Originally posted on National Post | Full Comment:

Since the idea of an electoral reform pact was first broached — not by me, but by Elizabeth May of the Green Party, by Nathan Cullen of the NDP, and latterly by Joyce Murray in the Liberal leadership race — reaction has split into two camps. Among each party’s members, the notion of a one-time alliance formed around the need to fix our broken electoral system plainly excites some interest: it propelled Cullen’s longshot campaign for party leader into contention, as it may be doing for Murray’s. Yet it is dismissed by much of the respective party establishments, as it would seem by most of the punditocracy.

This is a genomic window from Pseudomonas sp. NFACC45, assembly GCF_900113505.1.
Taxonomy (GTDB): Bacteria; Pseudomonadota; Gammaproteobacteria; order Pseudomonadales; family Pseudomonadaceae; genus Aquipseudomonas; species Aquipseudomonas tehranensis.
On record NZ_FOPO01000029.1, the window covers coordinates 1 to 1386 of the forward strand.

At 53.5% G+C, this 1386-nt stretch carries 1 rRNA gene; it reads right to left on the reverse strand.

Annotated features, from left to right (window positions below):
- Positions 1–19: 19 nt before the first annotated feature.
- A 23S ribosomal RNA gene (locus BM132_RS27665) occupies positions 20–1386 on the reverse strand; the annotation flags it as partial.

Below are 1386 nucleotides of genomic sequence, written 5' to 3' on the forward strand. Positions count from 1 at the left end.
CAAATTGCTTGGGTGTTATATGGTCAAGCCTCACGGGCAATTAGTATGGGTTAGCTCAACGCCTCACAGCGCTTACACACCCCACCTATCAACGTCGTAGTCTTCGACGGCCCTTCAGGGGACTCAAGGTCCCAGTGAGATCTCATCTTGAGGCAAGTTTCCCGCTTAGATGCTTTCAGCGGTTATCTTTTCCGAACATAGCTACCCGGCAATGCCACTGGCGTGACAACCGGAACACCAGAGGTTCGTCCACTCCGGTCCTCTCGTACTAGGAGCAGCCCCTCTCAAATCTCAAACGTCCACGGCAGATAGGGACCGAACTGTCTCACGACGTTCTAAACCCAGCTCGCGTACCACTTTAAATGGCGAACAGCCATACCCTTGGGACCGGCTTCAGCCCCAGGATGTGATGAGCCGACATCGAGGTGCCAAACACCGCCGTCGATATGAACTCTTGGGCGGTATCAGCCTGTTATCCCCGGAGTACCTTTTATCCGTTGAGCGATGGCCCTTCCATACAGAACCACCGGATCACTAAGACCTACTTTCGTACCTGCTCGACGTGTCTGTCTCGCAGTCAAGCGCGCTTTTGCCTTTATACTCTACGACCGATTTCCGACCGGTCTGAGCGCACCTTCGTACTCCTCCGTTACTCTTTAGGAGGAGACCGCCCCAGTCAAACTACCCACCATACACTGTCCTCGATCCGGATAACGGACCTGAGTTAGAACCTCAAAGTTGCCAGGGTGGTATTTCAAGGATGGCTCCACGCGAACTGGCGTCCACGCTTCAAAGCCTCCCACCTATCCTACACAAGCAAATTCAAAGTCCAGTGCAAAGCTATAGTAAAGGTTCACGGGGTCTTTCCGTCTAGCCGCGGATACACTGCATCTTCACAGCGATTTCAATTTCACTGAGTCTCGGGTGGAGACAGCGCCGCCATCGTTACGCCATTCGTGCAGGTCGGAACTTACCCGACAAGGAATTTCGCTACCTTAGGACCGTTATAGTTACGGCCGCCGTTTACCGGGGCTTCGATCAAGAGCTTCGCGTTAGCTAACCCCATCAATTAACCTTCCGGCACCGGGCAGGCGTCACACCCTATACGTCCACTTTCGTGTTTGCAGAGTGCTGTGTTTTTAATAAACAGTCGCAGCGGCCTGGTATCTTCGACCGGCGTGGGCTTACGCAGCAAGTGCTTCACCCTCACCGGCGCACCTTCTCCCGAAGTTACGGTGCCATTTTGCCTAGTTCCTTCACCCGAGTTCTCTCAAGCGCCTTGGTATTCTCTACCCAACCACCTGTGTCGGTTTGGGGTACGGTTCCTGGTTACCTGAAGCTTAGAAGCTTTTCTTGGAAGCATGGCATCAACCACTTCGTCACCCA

The critics’ objections, in the main, are four. 1. It would be difficult to do. 2. It is unnecessary: the opposition parties will one day defeat the Conservatives, without such a pact. 3. The public would never go for it: not a coalition…

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